In the coming weeks, the ICRC is planning to distribute dry-food rations to 435,000 people in Mudug, Galgudud, Nugal, Bari and Sool regions. More than 11,000 families displaced by conflictwill receive essential household items such as blankets, shelter materials, clothes and kitchen sets.
"We are seeing a major deterioration of the humanitarian situation in Somalia," said Pascal Mauchle, head of the organization's delegation for the country. "Hundreds of thousands of people have fled the fighting and drought. External factors, such as the global food crisis and the skyrocketing prices resulting from it, have made the economic situation even worse. The chronic nature of the crisis had completely exhausted people's coping abilities."
This year, the ICRC has already distributed food rations for up to four months to more than half a million people affected by drought and conflict. In addition, 75,000 families forced to abandon their homes have received household items and shelter materials.
"In 2008, the ICRC will have almost tripled its food aid compared with last year," said Mathias Frese, the organization's relief coordinator for Somalia, adding that loss of basic property such as land and cattle was posing an acute danger to the livelihoods of civilians and that growing numbers of Somalis were now completely destitute.
Treating the wounded
In Mogadishu, the ICRC is providing medical supplies for Keysaney and Medina hospitals, which have between them treated more than 2,500 casualties of the ongoing fighting since January.
The organization has also extended its support to five additional primary health-care clinics on the outskirts of Mogadishu. Run by the Somali Red Crescent Society, they are caring for more than 200,000 people who have fled the capital in recent months.
Since August 2007 an ICRC-backed team of surgeons from the Qatar Red Crescent Society has been working at KeysaneyHospital, which is managed by the Somali Red Crescent.
"Civilian casualties are extremely high," said Pascal Mauchle. "The ICRC has repeatedly called on all the parties to the conflict in Somalia to respect the rules of international humanitarian law, especially reminding them that every feasible precaution must be taken to spare and protect civilians."
Improving livelihoods and water resources
The organization is also helping people in Somalia through water and sanitation projects, as well as livelihood programmes to increase agricultural production and raise incomes for communities and vulnerable groups particularly affected by the worsening situation.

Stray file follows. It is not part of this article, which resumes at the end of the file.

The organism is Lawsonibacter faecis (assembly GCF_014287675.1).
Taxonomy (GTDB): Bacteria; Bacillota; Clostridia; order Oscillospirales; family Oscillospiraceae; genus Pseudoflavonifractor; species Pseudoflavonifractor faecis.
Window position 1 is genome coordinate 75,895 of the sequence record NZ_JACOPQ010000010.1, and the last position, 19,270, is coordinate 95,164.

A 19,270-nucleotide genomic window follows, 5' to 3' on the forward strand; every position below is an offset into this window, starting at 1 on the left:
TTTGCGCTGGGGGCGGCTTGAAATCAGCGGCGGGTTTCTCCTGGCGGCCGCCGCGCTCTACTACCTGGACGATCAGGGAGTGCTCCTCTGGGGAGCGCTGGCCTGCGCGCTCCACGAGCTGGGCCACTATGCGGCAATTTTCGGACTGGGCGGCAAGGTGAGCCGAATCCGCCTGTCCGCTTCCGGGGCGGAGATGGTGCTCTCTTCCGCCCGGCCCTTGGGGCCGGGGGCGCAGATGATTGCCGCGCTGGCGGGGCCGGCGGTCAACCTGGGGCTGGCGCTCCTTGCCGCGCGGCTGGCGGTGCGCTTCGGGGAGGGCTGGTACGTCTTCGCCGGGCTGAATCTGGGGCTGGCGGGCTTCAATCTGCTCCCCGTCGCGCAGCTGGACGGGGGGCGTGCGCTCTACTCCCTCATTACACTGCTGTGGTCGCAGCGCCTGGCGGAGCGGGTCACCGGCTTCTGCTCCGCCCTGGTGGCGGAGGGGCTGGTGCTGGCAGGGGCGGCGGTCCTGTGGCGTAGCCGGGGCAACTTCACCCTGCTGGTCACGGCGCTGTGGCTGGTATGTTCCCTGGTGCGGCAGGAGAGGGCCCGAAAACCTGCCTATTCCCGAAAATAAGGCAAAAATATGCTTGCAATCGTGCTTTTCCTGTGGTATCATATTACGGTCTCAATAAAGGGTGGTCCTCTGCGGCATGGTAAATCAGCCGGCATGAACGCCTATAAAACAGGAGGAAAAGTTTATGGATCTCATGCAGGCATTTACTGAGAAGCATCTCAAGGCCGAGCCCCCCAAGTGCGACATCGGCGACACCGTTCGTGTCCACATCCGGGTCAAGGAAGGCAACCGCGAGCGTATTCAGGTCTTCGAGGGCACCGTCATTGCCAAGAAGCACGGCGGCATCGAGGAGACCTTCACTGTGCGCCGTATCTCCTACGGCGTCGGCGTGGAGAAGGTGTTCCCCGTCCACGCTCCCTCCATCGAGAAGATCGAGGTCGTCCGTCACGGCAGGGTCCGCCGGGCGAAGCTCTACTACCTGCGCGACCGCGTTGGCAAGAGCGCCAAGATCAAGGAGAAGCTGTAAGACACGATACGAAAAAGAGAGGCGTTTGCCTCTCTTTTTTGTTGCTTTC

"We're very busy repairing and upgrading water-supply systems", reported Julian Jones, water and habitat coordinator for the country. So far this year, he said, the ICRC had improved groundwater sources such as wells and boreholes while doing work on surface-water storage facilities such as private reservoirs and rainwater catchments. It had ensured that some 180,000 people continued to have access to water. Similar projects under way were expected to benefit a further 140,000 people by the end of the year.
In 2008, the ICRC mounted a large-scale operation to respond to the effects of drought following a number of severely below-average rainy seasons and an acute drought in central and southern Somalia. This has involved trucking 277 million litres of water to almost half a million pastoralists and their livestock.
To mitigate the effects of erratic rainfall and boost self-sufficiency among the farming population along the Shebele and JubaRivers, the ICRC has supplied 67 pumps and repaired and upgraded four sluice-irrigation gates. This work has secured agricultural production on some 1,300 hectares of farmland. After two or three consecutive crop failures caused by drought, many destitute farmers no longer had enough seed to continue. About 37,000 families were therefore provided with 455 tonnes of staple seed including sorghum, maize, cowpea and sesame. In addition, 20,000 seed kits with a variety of six different vegetables have been distributed. The beneficiaries will be able to sell some of their vegetable production - a small but regular source of income.
In consultation with community leaders at camps for displaced people on the outskirts of Mogadishu, the ICRC identified women as the most vulnerable group in this critical period. Single mothers, widows with children and low-income families were provided with milling machines, seven in all. The machines mill grain for displaced people in the camp and surrounding areas, providing a source of income for their operators.
The ICRC has been in Somalia since 1977. It has operations in the centre and south of the country, where armed clashes continue and essential services are almost totally lacking.
The ICRC is responding to Somalia's complex emergencies through a broad spectrum of activities, aimed mainly at the rural population. To function in this difficult environment, the organization operates through a network of experienced and qualified locally hired staff. At the same time, the ICRC works in close partnership with the Somali Red Crescent, its aim being to expand that organization's capacities in the areas of health, relief and tracing.
For further information, please contact:
Pedram Yazdi, ICRC Somalia, tel. + 254
20 272 3963 or +254 722 518 142
Nicole Engelbrecht, ICRC Nairobi, tel. + 254 20 272 3963 or +254 722 512 728
Florian Westphal, ICRC Geneva, tel. + 41 22 730 2282 or +41 79 217 32 80
or visit our website: www.icrc.org